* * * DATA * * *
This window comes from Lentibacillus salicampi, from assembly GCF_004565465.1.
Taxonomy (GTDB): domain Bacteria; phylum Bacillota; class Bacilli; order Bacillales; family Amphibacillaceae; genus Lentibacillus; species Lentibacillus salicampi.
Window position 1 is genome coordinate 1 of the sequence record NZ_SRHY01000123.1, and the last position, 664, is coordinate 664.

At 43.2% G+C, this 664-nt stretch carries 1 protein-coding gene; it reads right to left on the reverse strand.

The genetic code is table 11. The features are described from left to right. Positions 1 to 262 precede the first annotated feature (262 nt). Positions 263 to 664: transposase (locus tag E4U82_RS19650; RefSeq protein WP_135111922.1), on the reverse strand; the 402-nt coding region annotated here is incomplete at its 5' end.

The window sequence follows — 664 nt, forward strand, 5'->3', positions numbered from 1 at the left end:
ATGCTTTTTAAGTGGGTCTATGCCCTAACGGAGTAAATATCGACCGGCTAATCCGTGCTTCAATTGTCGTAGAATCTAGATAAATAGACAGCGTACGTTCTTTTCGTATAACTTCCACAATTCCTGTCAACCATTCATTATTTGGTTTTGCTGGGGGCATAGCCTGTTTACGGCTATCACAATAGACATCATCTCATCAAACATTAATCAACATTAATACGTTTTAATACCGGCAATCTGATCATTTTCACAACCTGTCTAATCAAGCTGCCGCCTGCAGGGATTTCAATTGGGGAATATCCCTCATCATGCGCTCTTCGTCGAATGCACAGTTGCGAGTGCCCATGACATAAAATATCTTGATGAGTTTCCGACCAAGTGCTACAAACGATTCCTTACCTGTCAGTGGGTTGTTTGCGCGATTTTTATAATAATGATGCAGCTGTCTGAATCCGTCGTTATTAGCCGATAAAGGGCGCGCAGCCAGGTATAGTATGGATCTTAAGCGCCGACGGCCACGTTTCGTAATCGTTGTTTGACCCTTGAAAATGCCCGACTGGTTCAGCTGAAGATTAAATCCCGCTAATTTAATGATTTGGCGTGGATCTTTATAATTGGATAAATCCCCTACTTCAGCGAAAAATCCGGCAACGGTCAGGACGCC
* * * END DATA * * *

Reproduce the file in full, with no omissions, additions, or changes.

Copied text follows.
This window comes from Lentibacillus salicampi, from assembly GCF_004565465.1.
Taxonomy (GTDB): domain Bacteria; phylum Bacillota; class Bacilli; order Bacillales; family Amphibacillaceae; genus Lentibacillus; species Lentibacillus salicampi.
Window position 1 is genome coordinate 1 of the sequence record NZ_SRHY01000123.1, and the last position, 664, is coordinate 664.

At 43.2% G+C, this 664-nt stretch carries 1 protein-coding gene; it reads right to left on the reverse strand.

The genetic code is table 11. The features are described from left to right. Positions 1 to 262 precede the first annotated feature (262 nt). Positions 263 to 664: transposase (locus tag E4U82_RS19650; RefSeq protein WP_135111922.1), on the reverse strand; the 402-nt coding region annotated here is incomplete at its 5' end.

The window sequence follows — 664 nt, forward strand, 5'->3', positions numbered from 1 at the left end:
ATGCTTTTTAAGTGGGTCTATGCCCTAACGGAGTAAATATCGACCGGCTAATCCGTGCTTCAATTGTCGTAGAATCTAGATAAATAGACAGCGTACGTTCTTTTCGTATAACTTCCACAATTCCTGTCAACCATTCATTATTTGGTTTTGCTGGGGGCATAGCCTGTTTACGGCTATCACAATAGACATCATCTCATCAAACATTAATCAACATTAATACGTTTTAATACCGGCAATCTGATCATTTTCACAACCTGTCTAATCAAGCTGCCGCCTGCAGGGATTTCAATTGGGGAATATCCCTCATCATGCGCTCTTCGTCGAATGCACAGTTGCGAGTGCCCATGACATAAAATATCTTGATGAGTTTCCGACCAAGTGCTACAAACGATTCCTTACCTGTCAGTGGGTTGTTTGCGCGATTTTTATAATAATGATGCAGCTGTCTGAATCCGTCGTTATTAGCCGATAAAGGGCGCGCAGCCAGGTATAGTATGGATCTTAAGCGCCGACGGCCACGTTTCGTAATCGTTGTTTGACCCTTGAAAATGCCCGACTGGTTCAGCTGAAGATTAAATCCCGCTAATTTAATGATTTGGCGTGGATCTTTATAATTGGATAAATCCCCTACTTCAGCGAAAAATCCGGCAACGGTCAGGACGCC